^f aubject, and to l>r a ptaotical han'lbook to medical paycfao-therap-utics a* &r at 
^^ tber *tt appllubk in ihe^ iliacntcs. At the famie time, vaiiowi toima of qtiockeiy 
tuo pseudo-icli^ioua *vicue»o4 Ucalsicut will favdMcrdMdiod their erili pointed 
ort. Slvi.*! aliuMMiwiilatKibc uuic lofuacikiMloerredlMMetiD chikjrca. 




Tfltm EDUCATION AND TRAINING. By !l»x«v Aswur, MD, 
F.R.C.P., Lcciutvr on DitCMC* of Childreo, VioUnul Unireratr. TOa^ 
Uat«d. OcmrSvo. {fm 

ChMitn didtt from on« uoibn. Is pfaydcil. tn«nu), u»d nwckl 
An tticmpt u mide tu detcribe those woo arc «<-ll brlnw thr ""■^■l BB*,ai 
the fSeci which «<!ucalion and traioin^ hu upon ibeii defeetK. Hew«de 
diililrrn, the dull Wkwiid, thoM with miaor mental abnoroaEitiMi m 
*ntl M the tuse and vui«l cUii who are feebly pAed ■■ reprd* ommbI 
power*, come in for oontidcralioa. Refereoce is alio made to "mtutt 
iBibedlci," and Ihoae with convaliive dliordcii' ; while deaf'inuic* and tboM with 
speech defect! are alto dcitt with. A ^ood deal of (pace ia gtren to teniae ^ 
■ncBiml otpujciea ol dcrettivc cblldten and to their edocadoo and training 

THERAPY- By AtXAW MAcrADTKN, M-D., B.Sc, F.l.C. Head ol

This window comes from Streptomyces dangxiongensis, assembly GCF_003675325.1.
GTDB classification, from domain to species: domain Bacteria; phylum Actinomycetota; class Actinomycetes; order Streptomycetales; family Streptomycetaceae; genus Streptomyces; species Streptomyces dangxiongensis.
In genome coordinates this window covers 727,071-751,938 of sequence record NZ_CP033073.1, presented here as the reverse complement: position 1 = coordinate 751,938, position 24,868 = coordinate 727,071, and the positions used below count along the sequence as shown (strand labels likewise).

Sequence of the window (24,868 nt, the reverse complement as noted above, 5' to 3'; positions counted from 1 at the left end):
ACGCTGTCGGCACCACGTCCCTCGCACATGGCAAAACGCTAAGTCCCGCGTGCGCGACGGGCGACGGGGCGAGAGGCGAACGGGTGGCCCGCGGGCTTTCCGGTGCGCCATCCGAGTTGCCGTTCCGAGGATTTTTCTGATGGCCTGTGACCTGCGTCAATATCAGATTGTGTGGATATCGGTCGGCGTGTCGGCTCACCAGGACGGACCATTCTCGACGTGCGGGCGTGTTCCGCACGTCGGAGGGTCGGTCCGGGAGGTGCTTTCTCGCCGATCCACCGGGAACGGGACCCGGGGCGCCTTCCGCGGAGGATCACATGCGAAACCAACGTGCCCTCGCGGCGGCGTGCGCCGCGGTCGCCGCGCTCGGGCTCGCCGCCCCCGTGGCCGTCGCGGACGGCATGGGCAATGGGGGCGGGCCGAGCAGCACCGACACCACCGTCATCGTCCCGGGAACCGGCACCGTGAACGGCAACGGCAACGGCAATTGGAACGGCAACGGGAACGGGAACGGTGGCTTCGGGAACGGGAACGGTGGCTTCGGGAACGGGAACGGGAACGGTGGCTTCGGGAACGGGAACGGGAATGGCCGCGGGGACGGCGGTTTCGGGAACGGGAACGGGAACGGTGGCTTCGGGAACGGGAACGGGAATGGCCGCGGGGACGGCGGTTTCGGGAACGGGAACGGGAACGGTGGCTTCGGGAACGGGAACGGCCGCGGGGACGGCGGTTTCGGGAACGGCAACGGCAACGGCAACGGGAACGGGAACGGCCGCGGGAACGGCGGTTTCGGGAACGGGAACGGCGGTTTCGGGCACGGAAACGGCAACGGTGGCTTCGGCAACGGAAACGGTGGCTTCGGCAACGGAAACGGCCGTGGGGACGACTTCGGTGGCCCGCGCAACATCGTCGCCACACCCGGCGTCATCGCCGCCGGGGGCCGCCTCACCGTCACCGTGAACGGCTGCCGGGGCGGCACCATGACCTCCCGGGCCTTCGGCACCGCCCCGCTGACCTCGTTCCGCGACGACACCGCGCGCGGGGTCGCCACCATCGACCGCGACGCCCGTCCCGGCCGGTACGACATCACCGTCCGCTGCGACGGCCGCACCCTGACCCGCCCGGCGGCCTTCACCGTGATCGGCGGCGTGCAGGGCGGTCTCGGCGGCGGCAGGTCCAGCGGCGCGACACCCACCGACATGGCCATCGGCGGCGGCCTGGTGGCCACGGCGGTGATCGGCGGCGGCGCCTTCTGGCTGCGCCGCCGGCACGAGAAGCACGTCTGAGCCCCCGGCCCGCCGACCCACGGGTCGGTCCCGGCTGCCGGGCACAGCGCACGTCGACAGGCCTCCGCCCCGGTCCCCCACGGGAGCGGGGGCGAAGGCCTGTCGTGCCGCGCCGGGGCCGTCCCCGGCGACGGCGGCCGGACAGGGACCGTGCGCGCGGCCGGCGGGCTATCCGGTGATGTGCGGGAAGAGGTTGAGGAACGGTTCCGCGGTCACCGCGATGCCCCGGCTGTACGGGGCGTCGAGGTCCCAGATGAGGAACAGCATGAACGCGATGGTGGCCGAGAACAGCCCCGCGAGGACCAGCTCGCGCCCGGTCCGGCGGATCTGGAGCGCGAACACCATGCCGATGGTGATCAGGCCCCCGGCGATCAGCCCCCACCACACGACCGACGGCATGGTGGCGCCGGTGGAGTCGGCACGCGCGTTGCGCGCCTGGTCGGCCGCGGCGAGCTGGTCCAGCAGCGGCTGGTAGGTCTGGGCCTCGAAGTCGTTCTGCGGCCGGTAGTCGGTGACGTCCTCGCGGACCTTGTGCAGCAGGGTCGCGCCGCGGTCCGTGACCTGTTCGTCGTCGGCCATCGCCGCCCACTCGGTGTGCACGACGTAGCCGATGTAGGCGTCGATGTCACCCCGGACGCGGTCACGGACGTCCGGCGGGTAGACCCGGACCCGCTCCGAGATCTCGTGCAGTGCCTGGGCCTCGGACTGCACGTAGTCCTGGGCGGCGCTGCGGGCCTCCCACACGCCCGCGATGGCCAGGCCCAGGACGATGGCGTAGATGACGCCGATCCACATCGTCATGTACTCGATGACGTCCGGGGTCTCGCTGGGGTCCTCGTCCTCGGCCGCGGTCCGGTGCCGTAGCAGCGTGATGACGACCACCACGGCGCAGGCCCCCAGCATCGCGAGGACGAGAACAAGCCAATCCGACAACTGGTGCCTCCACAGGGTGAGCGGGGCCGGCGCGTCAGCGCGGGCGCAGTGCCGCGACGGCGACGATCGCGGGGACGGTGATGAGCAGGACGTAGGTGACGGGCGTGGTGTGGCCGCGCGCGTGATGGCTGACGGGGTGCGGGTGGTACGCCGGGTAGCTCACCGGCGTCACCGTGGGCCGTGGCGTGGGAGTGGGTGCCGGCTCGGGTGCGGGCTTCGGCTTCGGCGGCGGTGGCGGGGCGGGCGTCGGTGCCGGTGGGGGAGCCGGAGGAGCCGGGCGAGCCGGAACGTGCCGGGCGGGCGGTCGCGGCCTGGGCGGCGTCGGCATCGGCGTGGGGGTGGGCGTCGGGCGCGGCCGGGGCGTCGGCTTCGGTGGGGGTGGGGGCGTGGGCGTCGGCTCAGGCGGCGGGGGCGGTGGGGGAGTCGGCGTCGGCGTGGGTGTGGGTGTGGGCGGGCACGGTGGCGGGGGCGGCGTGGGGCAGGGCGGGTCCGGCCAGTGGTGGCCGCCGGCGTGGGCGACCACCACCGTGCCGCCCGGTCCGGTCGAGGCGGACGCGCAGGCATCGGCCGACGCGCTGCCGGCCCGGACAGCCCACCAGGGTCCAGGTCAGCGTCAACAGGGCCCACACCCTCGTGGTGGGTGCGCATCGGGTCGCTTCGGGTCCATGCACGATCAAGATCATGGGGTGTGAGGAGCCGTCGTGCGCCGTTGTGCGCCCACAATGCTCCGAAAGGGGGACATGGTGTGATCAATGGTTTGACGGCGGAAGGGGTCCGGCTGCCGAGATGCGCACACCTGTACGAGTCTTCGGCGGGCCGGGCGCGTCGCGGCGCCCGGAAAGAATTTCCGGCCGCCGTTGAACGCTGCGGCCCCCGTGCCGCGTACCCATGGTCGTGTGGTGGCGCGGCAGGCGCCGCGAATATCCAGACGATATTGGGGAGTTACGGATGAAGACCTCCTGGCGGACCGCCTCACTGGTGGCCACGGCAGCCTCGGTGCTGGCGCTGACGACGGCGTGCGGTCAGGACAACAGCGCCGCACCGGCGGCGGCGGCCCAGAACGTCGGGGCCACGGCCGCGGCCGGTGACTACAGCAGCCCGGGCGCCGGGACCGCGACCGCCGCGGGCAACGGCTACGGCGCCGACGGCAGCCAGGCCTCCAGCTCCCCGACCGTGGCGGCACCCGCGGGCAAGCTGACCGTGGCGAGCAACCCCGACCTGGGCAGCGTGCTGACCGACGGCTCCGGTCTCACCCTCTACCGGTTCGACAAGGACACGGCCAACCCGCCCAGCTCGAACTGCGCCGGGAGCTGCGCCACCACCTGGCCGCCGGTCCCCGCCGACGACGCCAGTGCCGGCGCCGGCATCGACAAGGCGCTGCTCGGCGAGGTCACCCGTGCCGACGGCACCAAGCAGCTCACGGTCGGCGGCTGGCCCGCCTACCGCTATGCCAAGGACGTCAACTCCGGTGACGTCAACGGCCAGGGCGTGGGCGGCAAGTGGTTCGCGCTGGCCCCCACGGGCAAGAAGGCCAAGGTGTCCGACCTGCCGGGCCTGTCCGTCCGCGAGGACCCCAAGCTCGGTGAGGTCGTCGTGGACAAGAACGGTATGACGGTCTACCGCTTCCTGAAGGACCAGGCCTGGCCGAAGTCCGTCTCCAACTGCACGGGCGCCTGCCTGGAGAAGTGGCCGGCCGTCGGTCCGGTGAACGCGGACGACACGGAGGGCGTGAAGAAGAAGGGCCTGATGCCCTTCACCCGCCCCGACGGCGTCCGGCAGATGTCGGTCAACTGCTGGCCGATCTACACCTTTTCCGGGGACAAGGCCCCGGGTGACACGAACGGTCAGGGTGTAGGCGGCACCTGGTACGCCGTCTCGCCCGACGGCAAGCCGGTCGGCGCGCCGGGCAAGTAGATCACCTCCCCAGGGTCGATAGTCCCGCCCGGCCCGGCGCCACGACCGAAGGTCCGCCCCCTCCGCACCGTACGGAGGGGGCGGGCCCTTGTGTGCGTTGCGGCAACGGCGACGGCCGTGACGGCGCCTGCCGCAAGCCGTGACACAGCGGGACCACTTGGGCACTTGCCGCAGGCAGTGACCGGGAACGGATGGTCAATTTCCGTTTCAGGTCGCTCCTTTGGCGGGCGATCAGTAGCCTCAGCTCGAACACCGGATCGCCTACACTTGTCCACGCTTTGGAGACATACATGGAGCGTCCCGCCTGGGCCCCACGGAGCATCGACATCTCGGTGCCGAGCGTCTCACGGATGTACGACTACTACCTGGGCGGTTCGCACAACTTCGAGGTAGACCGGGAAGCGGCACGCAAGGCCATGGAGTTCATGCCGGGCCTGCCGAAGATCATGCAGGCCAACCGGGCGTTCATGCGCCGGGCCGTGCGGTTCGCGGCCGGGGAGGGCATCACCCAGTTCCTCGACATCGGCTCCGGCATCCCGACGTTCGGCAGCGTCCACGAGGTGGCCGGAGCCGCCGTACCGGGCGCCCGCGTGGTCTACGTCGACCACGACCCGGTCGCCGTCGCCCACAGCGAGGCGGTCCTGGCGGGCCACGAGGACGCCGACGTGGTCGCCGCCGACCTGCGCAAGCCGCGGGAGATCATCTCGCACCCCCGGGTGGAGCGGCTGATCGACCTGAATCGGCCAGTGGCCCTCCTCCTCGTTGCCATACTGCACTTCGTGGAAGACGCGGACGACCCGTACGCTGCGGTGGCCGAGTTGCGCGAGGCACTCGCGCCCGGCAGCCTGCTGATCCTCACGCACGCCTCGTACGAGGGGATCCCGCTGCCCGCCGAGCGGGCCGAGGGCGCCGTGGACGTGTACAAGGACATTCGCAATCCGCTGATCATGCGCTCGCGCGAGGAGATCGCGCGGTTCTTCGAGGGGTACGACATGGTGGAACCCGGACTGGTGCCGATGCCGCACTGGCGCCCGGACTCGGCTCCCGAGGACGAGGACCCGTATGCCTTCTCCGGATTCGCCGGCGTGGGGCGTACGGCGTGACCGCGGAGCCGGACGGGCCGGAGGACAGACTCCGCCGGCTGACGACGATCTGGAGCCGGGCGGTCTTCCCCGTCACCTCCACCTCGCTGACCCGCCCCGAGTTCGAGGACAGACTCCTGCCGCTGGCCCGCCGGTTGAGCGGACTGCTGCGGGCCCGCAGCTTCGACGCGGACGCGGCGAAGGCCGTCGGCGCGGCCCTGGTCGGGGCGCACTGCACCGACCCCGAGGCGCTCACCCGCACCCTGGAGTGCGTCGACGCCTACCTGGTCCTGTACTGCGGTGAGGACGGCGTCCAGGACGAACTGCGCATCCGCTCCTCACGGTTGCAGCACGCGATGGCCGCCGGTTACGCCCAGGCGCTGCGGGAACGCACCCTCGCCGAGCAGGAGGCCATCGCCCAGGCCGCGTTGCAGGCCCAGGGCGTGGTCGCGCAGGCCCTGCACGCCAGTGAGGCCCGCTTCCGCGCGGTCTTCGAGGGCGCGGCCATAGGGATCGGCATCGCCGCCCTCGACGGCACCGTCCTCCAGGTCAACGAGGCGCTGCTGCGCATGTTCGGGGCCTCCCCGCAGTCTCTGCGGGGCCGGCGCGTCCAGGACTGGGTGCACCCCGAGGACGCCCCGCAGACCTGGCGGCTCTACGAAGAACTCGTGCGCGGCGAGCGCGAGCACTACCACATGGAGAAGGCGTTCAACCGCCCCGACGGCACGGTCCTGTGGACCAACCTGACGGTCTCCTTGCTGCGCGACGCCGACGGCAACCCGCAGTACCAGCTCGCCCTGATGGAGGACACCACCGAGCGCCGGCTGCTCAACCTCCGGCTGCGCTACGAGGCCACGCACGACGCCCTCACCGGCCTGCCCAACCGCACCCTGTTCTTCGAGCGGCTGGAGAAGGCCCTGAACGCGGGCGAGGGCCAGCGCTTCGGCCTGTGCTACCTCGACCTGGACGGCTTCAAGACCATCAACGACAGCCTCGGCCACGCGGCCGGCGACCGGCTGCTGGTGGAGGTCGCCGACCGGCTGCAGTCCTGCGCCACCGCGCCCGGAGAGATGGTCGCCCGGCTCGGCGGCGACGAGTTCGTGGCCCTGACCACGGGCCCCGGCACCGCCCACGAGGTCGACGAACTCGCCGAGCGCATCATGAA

Bacteriological DcfMntmeol, Jconer lulitute i FuUertaa Protiamar «l 
Pliyviology, Royal Initllutioa. Demj' 8vo. \'\\ /iiiJmiI'w. 

Tie puuitic doctrine hai mrolutiofliwd the raoeeptku of dtMaj« 1 1 ria 
and ihe mdhod* (« their prevention >od ticalmmL Tbe koowledee ihat IIm 
been gained of ihe tulurc uid mode of ■otion of the living ^enu itiaj iniadc itir 
body anil produce diiraM hai led lo the moU notable advances in medkiae, 
tu^riy , asd by^lenc. One o( the moat Uiciruttng chapten of iiifiliial d ia c w ay 
a thnt retaiing to the oolutrao of a dfk tb«Bpy, bated on icieiltiAc ObMnilfci 
and cxpciiiucnt. The pruent volume tcktca, wiiboHt uadae tedminl decsll, ik 
iKU and conception! upon which the eoethods of Senim Tbenp7 and VacdMtiDi 
ate boMd. 

THE INSANE. By Gborob R. Wilson. M.D., F.R.S.E., ett. 

Illuitrated. Dewaj Sro. (/•> /vrjmr^Htt. 

This book ia intended to be an InBoduction lo the ttudjr of liuaolt)', ud a 
■pcdaity deigned for the raedical ttudcnt, Ihe geneial pracdtioDcr, asd tkr 
wnotad layman. It will deal with the uaiuie and mcanlDg of Insanity, tid 
with the huiory of the subject ; with I he camct of mental ^•r^n, its tnqoaa,